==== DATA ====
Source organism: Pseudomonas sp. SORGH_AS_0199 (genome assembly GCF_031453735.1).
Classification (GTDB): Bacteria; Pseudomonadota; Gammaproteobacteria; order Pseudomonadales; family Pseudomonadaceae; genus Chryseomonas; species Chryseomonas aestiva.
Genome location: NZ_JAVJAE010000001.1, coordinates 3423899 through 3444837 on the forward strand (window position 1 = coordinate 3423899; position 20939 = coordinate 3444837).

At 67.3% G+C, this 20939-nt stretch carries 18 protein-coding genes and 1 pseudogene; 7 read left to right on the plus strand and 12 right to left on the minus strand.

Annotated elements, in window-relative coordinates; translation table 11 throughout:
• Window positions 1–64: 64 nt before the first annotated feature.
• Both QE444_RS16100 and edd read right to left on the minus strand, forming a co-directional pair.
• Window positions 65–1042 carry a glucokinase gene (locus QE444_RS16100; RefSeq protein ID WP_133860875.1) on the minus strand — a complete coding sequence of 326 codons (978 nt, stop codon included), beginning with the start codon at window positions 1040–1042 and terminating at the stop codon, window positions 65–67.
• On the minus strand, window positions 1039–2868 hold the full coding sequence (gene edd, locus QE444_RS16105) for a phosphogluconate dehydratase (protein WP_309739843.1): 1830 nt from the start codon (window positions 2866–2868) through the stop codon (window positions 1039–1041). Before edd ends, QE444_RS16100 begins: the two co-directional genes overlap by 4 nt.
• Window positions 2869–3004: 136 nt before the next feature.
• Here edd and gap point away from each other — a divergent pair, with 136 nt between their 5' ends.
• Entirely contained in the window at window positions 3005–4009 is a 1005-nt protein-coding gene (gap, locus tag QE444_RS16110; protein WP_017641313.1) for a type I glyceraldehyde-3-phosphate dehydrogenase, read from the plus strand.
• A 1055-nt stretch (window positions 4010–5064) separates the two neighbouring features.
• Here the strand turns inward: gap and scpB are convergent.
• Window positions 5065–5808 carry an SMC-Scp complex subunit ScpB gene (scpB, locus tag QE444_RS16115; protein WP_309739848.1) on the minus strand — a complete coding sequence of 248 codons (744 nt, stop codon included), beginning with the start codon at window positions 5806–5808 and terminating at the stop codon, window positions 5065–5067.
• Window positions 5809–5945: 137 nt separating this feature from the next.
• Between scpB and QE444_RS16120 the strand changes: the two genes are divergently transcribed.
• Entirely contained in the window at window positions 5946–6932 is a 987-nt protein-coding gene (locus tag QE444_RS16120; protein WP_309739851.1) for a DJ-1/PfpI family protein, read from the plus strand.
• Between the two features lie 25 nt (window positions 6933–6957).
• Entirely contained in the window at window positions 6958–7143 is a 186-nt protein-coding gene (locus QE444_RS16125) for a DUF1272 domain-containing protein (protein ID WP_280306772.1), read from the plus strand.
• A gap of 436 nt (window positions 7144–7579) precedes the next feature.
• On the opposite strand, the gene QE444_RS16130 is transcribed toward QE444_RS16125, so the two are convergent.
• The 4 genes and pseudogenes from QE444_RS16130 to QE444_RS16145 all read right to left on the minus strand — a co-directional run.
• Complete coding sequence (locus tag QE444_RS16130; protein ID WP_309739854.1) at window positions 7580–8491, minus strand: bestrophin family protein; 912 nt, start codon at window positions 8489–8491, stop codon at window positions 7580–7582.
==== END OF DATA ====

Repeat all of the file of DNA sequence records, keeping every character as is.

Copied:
Source organism: Pseudomonas sp. SORGH_AS_0199 (genome assembly GCF_031453735.1).
Classification (GTDB): Bacteria; Pseudomonadota; Gammaproteobacteria; order Pseudomonadales; family Pseudomonadaceae; genus Chryseomonas; species Chryseomonas aestiva.
Genome location: NZ_JAVJAE010000001.1, coordinates 3423899 through 3444837 on the forward strand (window position 1 = coordinate 3423899; position 20939 = coordinate 3444837).

At 67.3% G+C, this 20939-nt stretch carries 18 protein-coding genes and 1 pseudogene; 7 read left to right on the plus strand and 12 right to left on the minus strand.

Annotated elements, in window-relative coordinates; translation table 11 throughout:
• Window positions 1–64: 64 nt before the first annotated feature.
• Both QE444_RS16100 and edd read right to left on the minus strand, forming a co-directional pair.
• Window positions 65–1042 carry a glucokinase gene (locus QE444_RS16100; RefSeq protein ID WP_133860875.1) on the minus strand — a complete coding sequence of 326 codons (978 nt, stop codon included), beginning with the start codon at window positions 1040–1042 and terminating at the stop codon, window positions 65–67.
• On the minus strand, window positions 1039–2868 hold the full coding sequence (gene edd, locus QE444_RS16105) for a phosphogluconate dehydratase (protein WP_309739843.1): 1830 nt from the start codon (window positions 2866–2868) through the stop codon (window positions 1039–1041). Before edd ends, QE444_RS16100 begins: the two co-directional genes overlap by 4 nt.
• Window positions 2869–3004: 136 nt before the next feature.
• Here edd and gap point away from each other — a divergent pair, with 136 nt between their 5' ends.
• Entirely contained in the window at window positions 3005–4009 is a 1005-nt protein-coding gene (gap, locus tag QE444_RS16110; protein WP_017641313.1) for a type I glyceraldehyde-3-phosphate dehydrogenase, read from the plus strand.
• A 1055-nt stretch (window positions 4010–5064) separates the two neighbouring features.
• Here the strand turns inward: gap and scpB are convergent.
• Window positions 5065–5808 carry an SMC-Scp complex subunit ScpB gene (scpB, locus tag QE444_RS16115; protein WP_309739848.1) on the minus strand — a complete coding sequence of 248 codons (744 nt, stop codon included), beginning with the start codon at window positions 5806–5808 and terminating at the stop codon, window positions 5065–5067.
• Window positions 5809–5945: 137 nt separating this feature from the next.
• Between scpB and QE444_RS16120 the strand changes: the two genes are divergently transcribed.
• Entirely contained in the window at window positions 5946–6932 is a 987-nt protein-coding gene (locus tag QE444_RS16120; protein WP_309739851.1) for a DJ-1/PfpI family protein, read from the plus strand.
• Between the two features lie 25 nt (window positions 6933–6957).
• Entirely contained in the window at window positions 6958–7143 is a 186-nt protein-coding gene (locus QE444_RS16125) for a DUF1272 domain-containing protein (protein ID WP_280306772.1), read from the plus strand.
• A gap of 436 nt (window positions 7144–7579) precedes the next feature.
• On the opposite strand, the gene QE444_RS16130 is transcribed toward QE444_RS16125, so the two are convergent.
• The 4 genes and pseudogenes from QE444_RS16130 to QE444_RS16145 all read right to left on the minus strand — a co-directional run.
• Complete coding sequence (locus tag QE444_RS16130; protein ID WP_309739854.1) at window positions 7580–8491, minus strand: bestrophin family protein; 912 nt, start codon at window positions 8489–8491, stop codon at window positions 7580–7582.